SAGE Journal Articles
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Journal Article 1.1: Dennis, J., & Owen, D. (2001). Popular satisfaction with the party system and representative democracy in the United States. International Political Science Review, 22(4), 399–415.
Abstract: There are a variety of explanations for diminished levels of popular support for American government, institutions, and leaders evident since the Watergate era. Prominent theories focus on the changing nature of US political culture or perceptions of economic conditions. A plausible alternative explanation is that citizens feel inadequately represented by agents of government, and that the linkages facilitating representation no longer function effectively. Although the role of political parties often is portrayed as declining, parties still have the potential to be meaningful conduits for citizen representation. The article examines explanations for public support or alienation from various dimensions of the political system, focusing on citizens' orientations toward political parties. In general, it finds a strong connection between citizens' partisanship and feelings about political parties and their support for the political regime and democratic processes.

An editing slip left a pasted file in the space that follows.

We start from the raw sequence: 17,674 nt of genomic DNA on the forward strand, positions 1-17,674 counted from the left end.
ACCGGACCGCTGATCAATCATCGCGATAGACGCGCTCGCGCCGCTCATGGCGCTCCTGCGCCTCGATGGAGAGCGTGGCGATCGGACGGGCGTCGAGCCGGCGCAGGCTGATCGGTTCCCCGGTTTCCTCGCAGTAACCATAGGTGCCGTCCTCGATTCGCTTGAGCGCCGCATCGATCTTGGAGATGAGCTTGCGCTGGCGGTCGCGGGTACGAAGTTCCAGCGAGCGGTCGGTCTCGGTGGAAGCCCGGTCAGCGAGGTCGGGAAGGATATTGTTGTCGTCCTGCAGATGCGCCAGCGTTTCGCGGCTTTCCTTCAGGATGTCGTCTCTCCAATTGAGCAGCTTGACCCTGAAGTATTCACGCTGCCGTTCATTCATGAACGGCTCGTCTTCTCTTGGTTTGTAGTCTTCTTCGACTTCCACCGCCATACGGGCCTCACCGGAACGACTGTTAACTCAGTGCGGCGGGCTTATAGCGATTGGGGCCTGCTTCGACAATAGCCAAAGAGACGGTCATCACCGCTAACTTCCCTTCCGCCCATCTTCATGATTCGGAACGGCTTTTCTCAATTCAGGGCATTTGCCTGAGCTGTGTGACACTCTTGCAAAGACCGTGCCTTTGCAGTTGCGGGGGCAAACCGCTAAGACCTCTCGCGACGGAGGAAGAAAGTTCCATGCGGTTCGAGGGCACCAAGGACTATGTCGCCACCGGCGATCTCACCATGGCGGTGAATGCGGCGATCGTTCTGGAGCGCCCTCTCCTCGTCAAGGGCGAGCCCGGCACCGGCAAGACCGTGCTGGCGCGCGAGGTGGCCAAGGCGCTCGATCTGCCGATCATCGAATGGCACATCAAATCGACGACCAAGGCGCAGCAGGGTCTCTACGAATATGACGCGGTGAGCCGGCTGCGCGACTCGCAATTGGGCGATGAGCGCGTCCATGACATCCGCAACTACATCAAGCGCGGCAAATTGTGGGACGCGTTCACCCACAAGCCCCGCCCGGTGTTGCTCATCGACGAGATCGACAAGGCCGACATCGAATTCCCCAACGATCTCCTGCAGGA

Abstract: We examine the origins of direct democracy in the American states and assess how direct democracy has affected American political parties. We find adoption of the most directly democratic forms of the initiative in states where Populist forces were strongest in the 1890s. Use of the initiative throughout the twentieth century led to more restrictive state legal environments for parties and was associated with weaker traditional party organizations. American parties have subsequently challenged restrictions placed on their organizations and on their ability to engage in campaigns. By the end of the twentieth century, American party organizations were visible actors in direct democracy campaigns, however their role is different from that of parties in Europe.
Journal Article 1.3: Jost, K. (2012). Re-examining the Constitution. CQ Researcher, 22(31), 741–764.
Abstract: Does direct democracy lead to increased electoral turnout? Research in the United States has demonstrated this effect and proposed two reasons for it: (1) the process of being involved in direct political participation may educate citizens and lead to their increased long-term political engagement (this explanation draws on the theory of participatory democracy) and/or (2) underlying issues and competitive campaigning draw public interest and cause higher turnout, although this effect is election-specific and short term. Recent empirical findings overwhelmingly favor the latter hypothesis although both mechanisms seem to apply. However, research on this topic is made difficult by the fact that direct democracy and elections take place simultaneously in the United States, which makes it hard to disentangle the effects of each. We present a study from the Czech Republic where direct democracy is not tied to elections. We analyze the effects of local/municipality direct democracy and demonstrate that it leads to increased turnout in upcoming local and national elections. We demonstrate a strong effect sparked by competitive direct democracy campaigns as well as a relatively weak long-term institutional effect of direct democracy.